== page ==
Among the different things to consider in one’s financial plan, life insurance is an investment that must not be overlooked. Having a life insurance cover by your side ensures that your dependents have a financial safety net to fall back on even in your absence. Considering there are various types of life insurance plans that are available in the market, it can be confusing to select a policy that works for you.

This article explains two popular types of life insurance plans — an endowment policy and a whole life policy — and the differences between the two.

What is an endowment policy?

An endowment policy is a type of life insurance plan that offers dual benefits of protection and investment in one. In this policy, the focus is not just on insuring the life of the policyholder, but also on providing them returns on their investment. This is possible by way of savings that are a component of the endowment plan. This plan helps achieve not just financial coverage for your dependents, but also your financial goals. Hence, when life throws a curveball at you, the death benefit of the endowment plan can come in handy for your dependents. On the other hand, if you outlive the tenure of the insurance plan, you can receive maturity benefits that can be used to fulfil your life goals like buying a house, paying for children’s education, or even serving as a retirement corpus.

What is a whole life insurance plan?

As the name suggests, a whole life policy offers coverage for the life of the policyholder for the entire life, generally assumed to be till 100 years. For that, the policyholder must pay a premium for a limited period. Most whole life plans offer a survival benefit at the end of the premium payment period either as a lumpsum or in instalments till the policyholder is alive. Hence, whole life policies that provide a survival benefit in instalments can be used to support your retirement income.

Differences between whole life plans and endowment plans

Whole Life Insurance Plans Endowment Insurance Plans
The payout from the policy, its premiums, the cash value of the policy, and whether they have a participatingaspect or not are factors to consider when buying a whole life policy. The maturity benefit amount, the premium of the plan, the investment rate, and the policy’s coverage are factors to consider when choosing an endowment policy.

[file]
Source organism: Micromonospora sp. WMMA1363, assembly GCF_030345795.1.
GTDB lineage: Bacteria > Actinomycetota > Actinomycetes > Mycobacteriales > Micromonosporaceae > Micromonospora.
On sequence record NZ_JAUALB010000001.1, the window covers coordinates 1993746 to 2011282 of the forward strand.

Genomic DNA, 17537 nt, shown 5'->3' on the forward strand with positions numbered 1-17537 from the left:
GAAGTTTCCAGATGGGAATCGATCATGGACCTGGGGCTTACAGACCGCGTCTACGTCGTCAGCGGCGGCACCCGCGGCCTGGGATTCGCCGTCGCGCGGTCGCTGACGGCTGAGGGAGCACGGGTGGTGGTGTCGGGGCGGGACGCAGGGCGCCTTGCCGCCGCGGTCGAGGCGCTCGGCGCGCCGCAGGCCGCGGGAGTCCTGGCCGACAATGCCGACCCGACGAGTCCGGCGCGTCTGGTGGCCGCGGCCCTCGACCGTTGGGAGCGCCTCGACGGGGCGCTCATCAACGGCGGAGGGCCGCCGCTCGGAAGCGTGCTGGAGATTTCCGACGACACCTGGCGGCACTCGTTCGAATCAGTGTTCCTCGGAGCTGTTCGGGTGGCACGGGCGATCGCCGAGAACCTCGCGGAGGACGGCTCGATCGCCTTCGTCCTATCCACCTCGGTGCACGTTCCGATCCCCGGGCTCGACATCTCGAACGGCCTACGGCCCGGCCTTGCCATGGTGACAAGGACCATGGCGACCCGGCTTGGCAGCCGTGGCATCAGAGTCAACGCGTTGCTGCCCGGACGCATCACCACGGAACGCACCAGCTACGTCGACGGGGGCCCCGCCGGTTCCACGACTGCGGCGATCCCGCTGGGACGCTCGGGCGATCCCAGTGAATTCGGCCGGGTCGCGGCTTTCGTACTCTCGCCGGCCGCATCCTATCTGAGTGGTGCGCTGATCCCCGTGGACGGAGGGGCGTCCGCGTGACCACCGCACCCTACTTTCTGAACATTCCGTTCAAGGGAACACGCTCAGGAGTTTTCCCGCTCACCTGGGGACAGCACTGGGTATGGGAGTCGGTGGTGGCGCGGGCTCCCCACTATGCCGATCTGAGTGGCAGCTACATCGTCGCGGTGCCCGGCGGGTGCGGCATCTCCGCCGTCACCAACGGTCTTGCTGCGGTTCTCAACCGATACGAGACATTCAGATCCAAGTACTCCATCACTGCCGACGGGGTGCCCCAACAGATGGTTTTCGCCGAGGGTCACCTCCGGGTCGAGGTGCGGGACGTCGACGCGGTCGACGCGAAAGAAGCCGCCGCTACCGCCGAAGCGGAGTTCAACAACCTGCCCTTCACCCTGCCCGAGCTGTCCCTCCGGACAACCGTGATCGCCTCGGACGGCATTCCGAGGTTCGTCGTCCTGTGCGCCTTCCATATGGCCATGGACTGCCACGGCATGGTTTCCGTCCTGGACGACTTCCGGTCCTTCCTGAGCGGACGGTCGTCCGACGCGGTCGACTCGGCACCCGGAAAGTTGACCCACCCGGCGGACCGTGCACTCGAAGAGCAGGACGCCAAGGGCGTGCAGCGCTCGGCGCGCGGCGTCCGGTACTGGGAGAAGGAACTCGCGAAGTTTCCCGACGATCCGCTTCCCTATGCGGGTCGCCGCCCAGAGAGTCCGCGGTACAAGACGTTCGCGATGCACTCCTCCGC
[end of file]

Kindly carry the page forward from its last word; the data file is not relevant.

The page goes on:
Under a whole life plan, the death benefits are paid only in the case of an unfortunate demise of the policyholder. This age limit under a whole life policy is generally set at 100 years. Endowment plans are valid for a specified period and hence, the death benefits in this type of plan are paid only on the demise of the policyholder.
Whole life plans provide a guaranteed payout once the premium payment tenure ends. This amount may either be a lumpsum payment or instalments till the policyholder is alive. Endowment plans also provide a maturity amount. But this amount is paid at the end of the period after the last instalment. Further, this payment is mostly a lumpsum amount.
The premiums paid in a whole life policy are steeper since the policy provides coverage for the entire life of the policyholder along with payouts till the policyholder is alive. The premiums for endowment plans are comparatively more expensive since it is paid over a shorter duration, say, 10-20 years.
Non-participating, participating, limited pay and single premium are the different types of whole life insurance plans. Endowment plans are of three types — with-profit policies, unit-linked policies, and low-cost endowment plans.
The primary advantage of a whole life policy is that the premiums are distributed over a long period and hence, the coverage is available for the entire life along with the policy being affordable. Since the premiums are required to be paid for a limited period, it builds up the cash value faster. Moreover, the lumpsum payout in an endowment policy can be used to provide in the case of an illness after its maturity.

These are the different types of insurance plans you can choose from. When selecting a plan, a life insurance calculator can be a nifty tool that comes in handy.